Over a year ago the company promised that the ugly storage containers would be screened.
Wooden screening was written in as a condition of the granting of the planning permission.
Several other conditions were imposed including the requirement to agree appropriate materials and advertising signage with the planning department.
Now “The Press” is reporting that graffiti, which recently appeared on the Piccadilly frontage of the containers, is actually the finished design.
A spokesperson for Sparks has apparently said that the obligatory screening will not now be provided.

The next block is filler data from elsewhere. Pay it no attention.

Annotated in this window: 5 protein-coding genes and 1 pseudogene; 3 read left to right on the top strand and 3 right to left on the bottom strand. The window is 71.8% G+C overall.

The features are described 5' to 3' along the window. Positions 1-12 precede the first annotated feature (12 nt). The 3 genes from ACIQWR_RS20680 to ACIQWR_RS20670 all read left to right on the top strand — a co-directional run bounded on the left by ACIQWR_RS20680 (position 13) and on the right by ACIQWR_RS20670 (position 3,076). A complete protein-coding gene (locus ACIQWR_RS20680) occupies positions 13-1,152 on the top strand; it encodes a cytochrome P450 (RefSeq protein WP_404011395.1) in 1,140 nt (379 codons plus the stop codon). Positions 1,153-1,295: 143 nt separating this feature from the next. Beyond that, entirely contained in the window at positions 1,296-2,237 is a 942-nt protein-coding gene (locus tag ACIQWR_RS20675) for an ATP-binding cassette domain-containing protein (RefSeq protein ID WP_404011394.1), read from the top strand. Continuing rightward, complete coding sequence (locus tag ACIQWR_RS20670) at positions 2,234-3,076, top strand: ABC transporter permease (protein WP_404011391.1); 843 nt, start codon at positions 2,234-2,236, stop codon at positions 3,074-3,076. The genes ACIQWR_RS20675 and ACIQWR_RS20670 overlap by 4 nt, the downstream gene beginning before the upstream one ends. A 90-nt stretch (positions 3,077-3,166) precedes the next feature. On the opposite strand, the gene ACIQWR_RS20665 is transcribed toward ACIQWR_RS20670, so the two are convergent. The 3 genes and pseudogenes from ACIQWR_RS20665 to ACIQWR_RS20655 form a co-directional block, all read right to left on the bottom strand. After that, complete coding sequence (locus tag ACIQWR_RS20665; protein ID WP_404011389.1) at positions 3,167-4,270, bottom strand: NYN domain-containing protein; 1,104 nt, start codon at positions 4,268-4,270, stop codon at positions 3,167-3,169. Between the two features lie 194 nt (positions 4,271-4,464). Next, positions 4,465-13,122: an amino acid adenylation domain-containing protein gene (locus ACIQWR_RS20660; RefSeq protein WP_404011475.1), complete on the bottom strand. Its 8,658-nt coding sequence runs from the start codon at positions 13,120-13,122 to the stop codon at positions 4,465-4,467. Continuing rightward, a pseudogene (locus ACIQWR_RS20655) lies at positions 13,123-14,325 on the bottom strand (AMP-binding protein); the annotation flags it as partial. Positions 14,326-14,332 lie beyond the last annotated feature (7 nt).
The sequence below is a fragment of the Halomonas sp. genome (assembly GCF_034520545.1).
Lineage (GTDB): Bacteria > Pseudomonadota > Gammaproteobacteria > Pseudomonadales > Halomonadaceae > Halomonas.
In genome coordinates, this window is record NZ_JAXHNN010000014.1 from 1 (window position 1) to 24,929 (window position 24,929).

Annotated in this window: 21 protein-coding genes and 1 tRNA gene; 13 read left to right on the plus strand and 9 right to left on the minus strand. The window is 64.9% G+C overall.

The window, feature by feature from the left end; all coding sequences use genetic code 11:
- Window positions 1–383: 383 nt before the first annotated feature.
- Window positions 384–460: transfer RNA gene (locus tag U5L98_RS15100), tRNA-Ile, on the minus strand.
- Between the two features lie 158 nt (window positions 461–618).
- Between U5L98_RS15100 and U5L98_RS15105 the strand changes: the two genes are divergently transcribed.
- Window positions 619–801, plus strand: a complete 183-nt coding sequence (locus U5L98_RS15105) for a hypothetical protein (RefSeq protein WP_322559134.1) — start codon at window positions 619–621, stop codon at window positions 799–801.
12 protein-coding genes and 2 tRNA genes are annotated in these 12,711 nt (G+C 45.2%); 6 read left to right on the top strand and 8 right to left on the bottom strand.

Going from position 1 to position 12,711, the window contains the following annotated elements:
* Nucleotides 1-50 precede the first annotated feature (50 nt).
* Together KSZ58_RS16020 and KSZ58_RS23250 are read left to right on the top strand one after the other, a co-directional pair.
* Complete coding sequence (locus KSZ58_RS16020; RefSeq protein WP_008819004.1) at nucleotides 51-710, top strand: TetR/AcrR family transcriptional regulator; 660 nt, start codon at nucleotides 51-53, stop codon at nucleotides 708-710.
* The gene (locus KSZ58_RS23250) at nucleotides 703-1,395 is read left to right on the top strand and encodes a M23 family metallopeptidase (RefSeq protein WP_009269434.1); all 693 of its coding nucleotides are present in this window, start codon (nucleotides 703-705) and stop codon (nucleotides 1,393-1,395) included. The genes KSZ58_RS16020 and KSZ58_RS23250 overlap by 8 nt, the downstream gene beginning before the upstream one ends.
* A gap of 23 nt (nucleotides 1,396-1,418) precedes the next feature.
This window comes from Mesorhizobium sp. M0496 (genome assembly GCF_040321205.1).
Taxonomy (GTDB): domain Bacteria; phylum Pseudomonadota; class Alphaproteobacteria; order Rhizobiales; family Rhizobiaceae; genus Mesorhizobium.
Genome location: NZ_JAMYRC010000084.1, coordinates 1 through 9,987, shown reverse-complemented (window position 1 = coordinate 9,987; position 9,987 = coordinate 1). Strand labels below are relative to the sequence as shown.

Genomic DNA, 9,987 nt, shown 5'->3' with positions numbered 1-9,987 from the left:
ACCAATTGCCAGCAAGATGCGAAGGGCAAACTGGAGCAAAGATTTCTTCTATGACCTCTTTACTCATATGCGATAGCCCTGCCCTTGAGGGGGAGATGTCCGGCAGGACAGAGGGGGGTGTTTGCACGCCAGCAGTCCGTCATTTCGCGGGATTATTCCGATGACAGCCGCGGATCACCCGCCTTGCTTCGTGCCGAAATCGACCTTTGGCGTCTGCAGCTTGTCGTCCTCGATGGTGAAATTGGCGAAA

This is a major issue for a site located in the City’s historic core.
Failure by the Council to enforce its own planning conditions might be seen as a precedent by unscrupulous developers keen to avoid, what they may consider to be, onerous conditions intended to protect York’s unique character.
The Council, of course, is the landlord for this development. It has not yet received any rent or rates for the containers which have been in place for over 7 months.
A keen interest is likely to be taken on whether any officials or Councillors accept hospitality from this developer at the promised opening “party” next week. They would be wise to distance themselves, and retain their impartiality, given that any failure to enforce planning conditions on a Council owned site, would inevitably lead to accusations of maladministration.